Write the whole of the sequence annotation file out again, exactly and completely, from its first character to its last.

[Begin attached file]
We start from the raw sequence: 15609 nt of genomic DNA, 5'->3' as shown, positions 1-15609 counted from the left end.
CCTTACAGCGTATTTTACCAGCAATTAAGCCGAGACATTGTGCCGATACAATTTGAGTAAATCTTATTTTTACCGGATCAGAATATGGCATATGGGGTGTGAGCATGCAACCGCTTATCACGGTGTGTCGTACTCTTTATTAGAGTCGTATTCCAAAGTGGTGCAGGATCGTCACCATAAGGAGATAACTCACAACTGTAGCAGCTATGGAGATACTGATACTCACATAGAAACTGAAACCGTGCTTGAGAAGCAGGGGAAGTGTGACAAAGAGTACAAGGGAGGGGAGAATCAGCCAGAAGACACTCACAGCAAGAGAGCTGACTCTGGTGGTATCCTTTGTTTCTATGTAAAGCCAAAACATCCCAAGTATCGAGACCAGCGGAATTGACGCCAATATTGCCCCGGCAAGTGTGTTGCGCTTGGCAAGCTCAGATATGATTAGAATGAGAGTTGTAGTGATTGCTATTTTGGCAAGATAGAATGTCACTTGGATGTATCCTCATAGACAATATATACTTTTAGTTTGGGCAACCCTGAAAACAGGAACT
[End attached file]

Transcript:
We start from the raw sequence: 15609 nt of genomic DNA, 5'->3' as shown, positions 1-15609 counted from the left end.
CCTTACAGCGTATTTTACCAGCAATTAAGCCGAGACATTGTGCCGATACAATTTGAGTAAATCTTATTTTTACCGGATCAGAATATGGCATATGGGGTGTGAGCATGCAACCGCTTATCACGGTGTGTCGTACTCTTTATTAGAGTCGTATTCCAAAGTGGTGCAGGATCGTCACCATAAGGAGATAACTCACAACTGTAGCAGCTATGGAGATACTGATACTCACATAGAAACTGAAACCGTGCTTGAGAAGCAGGGGAAGTGTGACAAAGAGTACAAGGGAGGGGAGAATCAGCCAGAAGACACTCACAGCAAGAGAGCTGACTCTGGTGGTATCCTTTGTTTCTATGTAAAGCCAAAACATCCCAAGTATCGAGACCAGCGGAATTGACGCCAATATTGCCCCGGCAAGTGTGTTGCGCTTGGCAAGCTCAGATATGATTAGAATGAGAGTTGTAGTGATTGCTATTTTGGCAAGATAGAATGTCACTTGGATGTATCCTCATAGACAATATATACTTTTAGTTTGGGCAACCCTGAAAACAGGAACT